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It seems that when you use SmtpClient class and MailMessage to send emails, everything works fine. And it does send it. However, some servers, such as your business Exchange Server or Gmail.com or whatever services, sometimes reject these emails (because they could be phishing sites or spam sites?)

I'm using this and a lot of places reject the email I believe:

SmtpClient smtp = new SmtpClient
{
 Host = smtpClient,
 Timeout = 40000, // 40 seconds
 DeliveryMethod = SmtpDeliveryMethod.Network
};

How do you work around this? Do you have to use login credentials to some recognized / white-listed server so that it is authorized and trusted email?

I could use something like GMAIL authentication, but my server should be allowed to send emails, it shouldn't have to rely on gmail.

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What host are you using? (e.g. what is the value of the smtpClient variable?) –  Jeff Apr 16 '12 at 19:11
    
localhost, it's a local server with a very normal smtp server. –  Dexter Apr 16 '12 at 19:34

5 Answers 5

up vote 4 down vote accepted

Long ago there were many servers on the Internet that provided the service delivery of e-mail without asking too many questions about who was using the service.
Then came the SPAMMERS!.
A server that was sending mail freely around the world was no longer a benefactor of the internet, but a problem.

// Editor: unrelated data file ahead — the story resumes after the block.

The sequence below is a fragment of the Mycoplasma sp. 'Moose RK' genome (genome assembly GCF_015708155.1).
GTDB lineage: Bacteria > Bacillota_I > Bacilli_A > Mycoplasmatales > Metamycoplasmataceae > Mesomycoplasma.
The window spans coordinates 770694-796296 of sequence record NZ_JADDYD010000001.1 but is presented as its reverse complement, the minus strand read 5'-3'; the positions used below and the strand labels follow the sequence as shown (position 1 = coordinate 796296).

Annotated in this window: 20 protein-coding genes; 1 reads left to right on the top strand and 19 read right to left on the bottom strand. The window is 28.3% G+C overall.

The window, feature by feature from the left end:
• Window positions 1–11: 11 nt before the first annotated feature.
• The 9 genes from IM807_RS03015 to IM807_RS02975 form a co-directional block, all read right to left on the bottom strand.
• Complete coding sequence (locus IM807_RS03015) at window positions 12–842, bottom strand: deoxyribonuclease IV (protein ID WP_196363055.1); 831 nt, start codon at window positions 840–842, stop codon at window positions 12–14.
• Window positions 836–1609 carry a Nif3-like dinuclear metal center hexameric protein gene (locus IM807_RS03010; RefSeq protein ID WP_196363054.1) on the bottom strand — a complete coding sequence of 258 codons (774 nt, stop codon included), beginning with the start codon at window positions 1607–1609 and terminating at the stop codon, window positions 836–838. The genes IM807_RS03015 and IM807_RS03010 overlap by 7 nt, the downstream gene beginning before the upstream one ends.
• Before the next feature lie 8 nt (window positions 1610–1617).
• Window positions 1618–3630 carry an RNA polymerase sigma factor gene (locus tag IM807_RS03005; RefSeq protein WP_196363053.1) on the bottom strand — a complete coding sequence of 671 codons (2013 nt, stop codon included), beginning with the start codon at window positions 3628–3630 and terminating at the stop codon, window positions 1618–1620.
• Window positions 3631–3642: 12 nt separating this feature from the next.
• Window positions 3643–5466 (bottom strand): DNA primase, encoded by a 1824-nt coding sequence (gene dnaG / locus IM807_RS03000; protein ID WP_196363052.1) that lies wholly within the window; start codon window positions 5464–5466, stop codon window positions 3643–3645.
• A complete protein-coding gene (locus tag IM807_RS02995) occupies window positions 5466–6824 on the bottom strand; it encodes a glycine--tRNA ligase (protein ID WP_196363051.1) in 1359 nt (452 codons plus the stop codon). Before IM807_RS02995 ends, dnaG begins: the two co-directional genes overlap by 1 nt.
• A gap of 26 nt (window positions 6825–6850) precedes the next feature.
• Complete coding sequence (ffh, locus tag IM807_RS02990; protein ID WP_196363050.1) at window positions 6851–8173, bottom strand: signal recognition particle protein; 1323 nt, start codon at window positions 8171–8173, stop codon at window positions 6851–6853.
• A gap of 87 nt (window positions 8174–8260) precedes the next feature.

Nowadays it is increasingly difficult to find a server that sends mail on the Internet without asking for credentials.

Your e-mail server (smtp.yourbusiness.com or whatever you want) does not trust you. When you ask it to send an email for you, it wants to know who you are.

SmtpClient smtp = new SmtpClient  
smtp.Host = "smtp.yourbusiness.com"; 
NetworkCredential credentials = new NetworkCredential("your_user_name_on_smtpserver", "your_password_on_smtpserver"); 
smtp.Credentials = credentials; 
share|improve this answer
    
Are you saying that my own localhost smtp server is rejecting ASP.NET C# code emails? Because I believe it is for example, my business email that is rejecting the localhost smtp on the server's email. Because the business SMTP does not recognize the localhost smtp server. –  Dexter Apr 16 '12 at 19:35
    
I think the OP's problem is not that the messages are not sent but that they are not received. –  Pleun Apr 16 '12 at 20:02
    
In that case, if the MX Target or the MDA on the MX target refuses to accept or to delivery the mail in the inbox, usually they send back a message with the reason. –  Steve Apr 16 '12 at 20:08
    
On my local dev environment. I send email (but there is no SMTP server locally), so it gives me an error. On my web-based dev environment, I send email and everything works without errors and it says it sent the email. However, when I check my email using Gmail or when I use my business email with Microsoft Exchange Server, it doesn't ever receive an email. This same code works fine in a completely different environment with different mail services though. –  Dexter Apr 16 '12 at 20:16